New Zealand’s health system is good by international standards but we need to continue to adapt and find new ways of working. By doing so, we can make sure we are doing our best for the health and wellbeing of New Zealanders into the future.

Like many other health systems around the world, our system faces the challenges of an ageing population and a growing burden of long-term conditions, such as heart disease, diabetes and mental health conditions, and issues such as obesity that lead to long-term health problems.

The Government expects the public health system to continue to focus on delivering high-quality health services, improving performance where it matters most.

It also wants to tackle priority issues that have a wider impact, such as housing quality and the wellbeing of children. The health system already contributes strongly to improving these issues. Stronger partnerships and changing approaches will allow us to do even more.

The New Zealand Health Strategy (the Strategy) has been developed to guide change in the system. Over the longer term, the Strategy’s implementation will lead to a health system with a new way of working to support the health and wellbeing of New Zealanders.

The Strategy has two parts:1

  • The New Zealand Health Strategy: Future Direction (companion document) outlines the high-level direction for New Zealand’s health system over the 10 years from 2016 to 2026. It lays out some of the challenges and opportunities the system faces; describes the future we want, including the culture and values that will underpin this future; and identifies five strategic themes for the changes that will take us toward this future.
  • The New Zealand Health Strategy: Roadmap of actions 2016 (this document) identifies 27 areas for action over five years to make the Strategy happen.

The areas of work set out in this roadmap will have a critical role in driving change. In some cases, this is because they have a system-wide impact; in others, it’s because they prompt further action by modelling or unlocking the particular change required. Some areas address issues that are a priority for the Government. In this case, this roadmap underlines what we need to do to reach Government goals.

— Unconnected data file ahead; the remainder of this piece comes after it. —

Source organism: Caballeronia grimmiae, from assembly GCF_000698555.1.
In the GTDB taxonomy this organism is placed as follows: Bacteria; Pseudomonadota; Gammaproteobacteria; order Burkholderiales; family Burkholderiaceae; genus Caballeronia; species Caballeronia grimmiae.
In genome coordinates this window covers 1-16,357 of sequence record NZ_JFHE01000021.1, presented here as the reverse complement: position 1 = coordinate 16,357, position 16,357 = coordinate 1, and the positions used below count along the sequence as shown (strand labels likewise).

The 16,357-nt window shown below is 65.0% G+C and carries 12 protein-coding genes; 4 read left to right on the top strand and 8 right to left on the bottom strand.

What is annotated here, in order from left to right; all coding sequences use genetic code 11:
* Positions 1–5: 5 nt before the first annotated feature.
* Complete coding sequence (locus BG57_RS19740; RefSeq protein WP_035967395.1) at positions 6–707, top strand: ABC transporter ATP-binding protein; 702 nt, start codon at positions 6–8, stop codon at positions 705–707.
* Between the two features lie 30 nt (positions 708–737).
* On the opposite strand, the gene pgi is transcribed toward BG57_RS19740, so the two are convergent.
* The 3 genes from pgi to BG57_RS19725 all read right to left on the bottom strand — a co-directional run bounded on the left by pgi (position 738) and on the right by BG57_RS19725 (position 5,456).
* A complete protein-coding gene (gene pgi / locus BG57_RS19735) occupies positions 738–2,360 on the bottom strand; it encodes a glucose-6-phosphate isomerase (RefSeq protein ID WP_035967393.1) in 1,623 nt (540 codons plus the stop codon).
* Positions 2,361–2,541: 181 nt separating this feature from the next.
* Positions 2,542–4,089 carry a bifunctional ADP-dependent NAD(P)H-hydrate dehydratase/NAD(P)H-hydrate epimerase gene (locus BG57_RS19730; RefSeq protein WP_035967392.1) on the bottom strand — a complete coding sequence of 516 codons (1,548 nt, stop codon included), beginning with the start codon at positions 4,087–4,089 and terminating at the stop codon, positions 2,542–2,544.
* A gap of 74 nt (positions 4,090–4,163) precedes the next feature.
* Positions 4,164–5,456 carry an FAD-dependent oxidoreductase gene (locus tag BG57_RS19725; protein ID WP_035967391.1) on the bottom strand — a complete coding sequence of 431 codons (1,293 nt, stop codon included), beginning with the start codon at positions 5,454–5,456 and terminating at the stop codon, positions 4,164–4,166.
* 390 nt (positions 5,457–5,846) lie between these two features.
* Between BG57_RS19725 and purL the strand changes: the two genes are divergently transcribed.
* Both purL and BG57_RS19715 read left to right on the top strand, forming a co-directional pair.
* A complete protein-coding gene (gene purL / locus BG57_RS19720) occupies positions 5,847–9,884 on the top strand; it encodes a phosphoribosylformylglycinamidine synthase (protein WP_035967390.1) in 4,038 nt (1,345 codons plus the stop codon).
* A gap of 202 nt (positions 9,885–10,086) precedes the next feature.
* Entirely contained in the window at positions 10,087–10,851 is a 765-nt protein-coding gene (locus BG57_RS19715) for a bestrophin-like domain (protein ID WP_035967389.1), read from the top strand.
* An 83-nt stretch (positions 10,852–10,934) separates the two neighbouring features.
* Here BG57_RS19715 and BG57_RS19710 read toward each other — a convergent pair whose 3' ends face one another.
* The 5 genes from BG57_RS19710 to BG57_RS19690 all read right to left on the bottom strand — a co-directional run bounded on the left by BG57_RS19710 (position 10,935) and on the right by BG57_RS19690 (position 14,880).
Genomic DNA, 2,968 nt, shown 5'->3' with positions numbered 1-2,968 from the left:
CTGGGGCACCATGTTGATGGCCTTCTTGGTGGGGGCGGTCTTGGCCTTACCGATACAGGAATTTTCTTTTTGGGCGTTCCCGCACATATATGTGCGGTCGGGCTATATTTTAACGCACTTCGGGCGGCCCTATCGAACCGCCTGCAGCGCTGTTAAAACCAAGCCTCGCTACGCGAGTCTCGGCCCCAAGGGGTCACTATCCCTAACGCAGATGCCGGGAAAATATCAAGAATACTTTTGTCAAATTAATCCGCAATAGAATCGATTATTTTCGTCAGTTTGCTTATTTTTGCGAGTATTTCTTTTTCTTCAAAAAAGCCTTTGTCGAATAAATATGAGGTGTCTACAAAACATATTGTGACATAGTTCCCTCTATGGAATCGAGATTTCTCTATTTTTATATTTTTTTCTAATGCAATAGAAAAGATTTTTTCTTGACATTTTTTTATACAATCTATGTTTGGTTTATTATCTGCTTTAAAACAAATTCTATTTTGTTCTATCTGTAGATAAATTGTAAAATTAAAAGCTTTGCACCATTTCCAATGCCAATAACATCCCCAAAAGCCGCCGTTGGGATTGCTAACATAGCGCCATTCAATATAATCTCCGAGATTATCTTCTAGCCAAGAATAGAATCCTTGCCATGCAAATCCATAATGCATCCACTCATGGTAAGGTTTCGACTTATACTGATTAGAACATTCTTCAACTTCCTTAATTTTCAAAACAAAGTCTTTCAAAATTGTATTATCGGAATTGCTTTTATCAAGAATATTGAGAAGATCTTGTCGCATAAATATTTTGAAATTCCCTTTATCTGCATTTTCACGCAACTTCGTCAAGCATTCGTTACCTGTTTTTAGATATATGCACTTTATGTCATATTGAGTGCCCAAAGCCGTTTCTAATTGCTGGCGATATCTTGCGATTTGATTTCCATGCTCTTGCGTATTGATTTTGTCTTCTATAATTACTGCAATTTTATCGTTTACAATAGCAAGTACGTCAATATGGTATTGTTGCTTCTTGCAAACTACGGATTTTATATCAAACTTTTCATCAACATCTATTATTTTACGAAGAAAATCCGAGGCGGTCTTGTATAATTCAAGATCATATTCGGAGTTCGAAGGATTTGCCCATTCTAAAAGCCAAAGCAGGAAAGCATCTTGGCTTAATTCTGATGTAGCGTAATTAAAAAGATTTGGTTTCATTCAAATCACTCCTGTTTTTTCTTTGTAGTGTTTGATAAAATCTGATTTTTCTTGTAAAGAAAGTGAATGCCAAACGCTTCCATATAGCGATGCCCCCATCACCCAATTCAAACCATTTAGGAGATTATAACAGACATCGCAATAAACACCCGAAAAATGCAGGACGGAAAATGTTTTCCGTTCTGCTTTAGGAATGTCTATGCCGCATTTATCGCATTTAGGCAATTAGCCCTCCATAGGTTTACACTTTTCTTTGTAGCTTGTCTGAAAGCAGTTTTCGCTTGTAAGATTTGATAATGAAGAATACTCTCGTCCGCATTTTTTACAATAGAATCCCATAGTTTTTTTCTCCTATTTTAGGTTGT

The work areas in this roadmap are not all new. Most are, to varying degrees, already part of programmes of work at the Ministry of Health and in district health boards (DHBs), in other Crown entities and across the system.

Their presence in this roadmap signals that they are important for the future of New Zealand’s health system. It also reflects our expectation that we will focus on them collectively to achieve positive change.

The Strategy includes eight principles that reflect the values of New Zealanders and their expectations of the system (see Refreshed guiding principles for the system). These principles apply also to this roadmap and have relevance across all the themes and to many of the actions. The Strategy principles can be used to guide decisions; for example, about how services could be redesigned, who should be involved and what outcomes to expect.

For example, the principle that acknowledges the Treaty of Waitangi should guide the design of training for health workers and board members to ensure they have appropriate knowledge about the Treaty, what it means for the participation of Māori in the health system, partnership approaches to services and the need to improve the health status of Māori.

  • Section A of this roadmap describes action areas under each of the five themes of the Strategy (see the diagram below).
  • Section B of this roadmap outlines how the Strategy will be put into action. It also covers the ongoing work to update this roadmap each year.

Five strategic themes of the strategy

The central theme is all New Zealanders live well, stay well and get well. The five themes around this are people-powered, closer to home, value and high performance, one team and smart system.

Refreshed guiding principles for the system

  1. Acknowledging the special relationship between Māori and the Crown under the Treaty of Waitangi
  2. The best health and wellbeing possible for all New Zealanders throughout their lives
  3. An improvement in health status of those currently disadvantaged
  4. Collaborative health promotion, rehabilitation and disease and injury prevention by all sectors
  5. Timely and equitable access for all New Zealanders to a comprehensive range of health and disability services, regardless of ability to pay
  6. A high-performing system in which people have confidence
  7. Active partnership with people and communities at all levels
  8. Thinking beyond narrow definitions of health and collaborating with others to achieve wellbeing
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